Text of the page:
Dynamist Blog

Abalone as Materials Engineers

In the intellectual disputes over nanotechnology, I lean toward the side that says borrowing from biological processes, which have had millions of years to evolve effectively, is more promising than using large-scale mechanical techniques as models. The Red Herring has an intriguing short article on a start-up that is working to apply abalone shell-formation techniques to "to design everything from nanowires to new LCDs." Here are some excerpts:

If the future of technology involves the synergy of silicon chips and biology, then Dr. Angela Belcher has a head start. Her two-year-old startup, Cambrios, leverages the abalone shell formation — which represents millions of years of evolution - to bring a new generation of biological nano-fabrication processes for the electronics industry.

Dr. Belcher has studied the biology of abalones and how the mollusks are able to assemble an extremely hard shell from calcium carbonate and other minerals in an ocean filled with various microbes and contaminants. The result: she and her colleagues have developed proteins that can bind to about 30 different electronic, magnetic, and optical materials, and then assemble the materials into protein structures.

These compounds could help chip engineers build nano-sized materials with extreme precision. And the atom-by-atom self-assembly advantage could help make these chips and optical components competitive with those crafted of silicon, and produce electronics that self-assemble and self-repair when circuits fail....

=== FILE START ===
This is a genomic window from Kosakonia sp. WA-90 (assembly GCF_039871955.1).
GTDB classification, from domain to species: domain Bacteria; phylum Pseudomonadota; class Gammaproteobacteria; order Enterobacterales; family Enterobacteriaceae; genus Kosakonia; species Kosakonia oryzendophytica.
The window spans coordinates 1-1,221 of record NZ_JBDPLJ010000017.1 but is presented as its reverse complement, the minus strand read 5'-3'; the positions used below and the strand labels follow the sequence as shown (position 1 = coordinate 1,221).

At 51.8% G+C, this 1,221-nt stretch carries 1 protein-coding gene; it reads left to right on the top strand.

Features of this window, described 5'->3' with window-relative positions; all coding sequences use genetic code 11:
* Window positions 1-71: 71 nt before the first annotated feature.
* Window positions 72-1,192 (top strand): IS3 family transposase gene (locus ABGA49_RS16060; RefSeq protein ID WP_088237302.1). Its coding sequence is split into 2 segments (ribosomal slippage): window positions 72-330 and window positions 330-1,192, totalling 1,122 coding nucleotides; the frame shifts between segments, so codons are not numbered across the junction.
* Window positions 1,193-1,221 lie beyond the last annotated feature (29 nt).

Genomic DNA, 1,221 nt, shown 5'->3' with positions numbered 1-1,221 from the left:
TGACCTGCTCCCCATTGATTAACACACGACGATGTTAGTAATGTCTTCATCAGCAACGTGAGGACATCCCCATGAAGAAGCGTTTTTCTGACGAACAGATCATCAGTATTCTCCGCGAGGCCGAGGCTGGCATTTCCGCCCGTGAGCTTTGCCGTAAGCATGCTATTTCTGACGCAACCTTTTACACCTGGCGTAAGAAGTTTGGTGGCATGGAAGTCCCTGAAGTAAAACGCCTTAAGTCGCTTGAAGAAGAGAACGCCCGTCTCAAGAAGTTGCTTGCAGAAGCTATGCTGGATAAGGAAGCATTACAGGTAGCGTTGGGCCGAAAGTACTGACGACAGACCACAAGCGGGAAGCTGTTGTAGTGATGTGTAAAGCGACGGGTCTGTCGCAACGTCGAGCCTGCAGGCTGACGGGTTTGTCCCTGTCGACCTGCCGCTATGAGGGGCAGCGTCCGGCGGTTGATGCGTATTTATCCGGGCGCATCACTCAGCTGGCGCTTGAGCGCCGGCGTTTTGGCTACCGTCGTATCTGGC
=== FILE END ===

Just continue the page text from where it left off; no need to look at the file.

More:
One of the most promising aspects of Dr. Belcher's discovery is that the process takes place in seawater - not the billion-dollar fabrication plants and hygienic rooms required for silicon manufacturing.

It all starts from the inter-tidal waters, the abalone's home. The abalone's hard shell is formed from ragonite, a natural mineral formation that appears in subterranean caverns. These small formations of hard substance look like tablets of paper and are less than 1 micron tall and several microns wide. The tablets are fused together with protein that acts as glue. To accomplish these bio-material formations, Cambrios uses bacterial phages measuring 6 nanometers in circumference and 880 nanometers in length....

Like biology itself, Cambrios' technology operates at the nanoscale. The company says its assembly of materials can be coded with the same degree of specificity as molecular interactions, meaning that it could radically expand the physical limits of existing manufacturing methods and architectures, while reducing their cost and environmental impact. "The ability to manipulate the genome of viruses gives us a very powerful tool to write the software for bottom-up assembly," says Dr. Leighton Read, a partner with Alloy Ventures, a Cambrios investor. "I don't think the coolness factor is how small you can get, it relates to what you can build and how well you can build it and how well it works."

These excerpts emphasize the science. The full article includes more business information.

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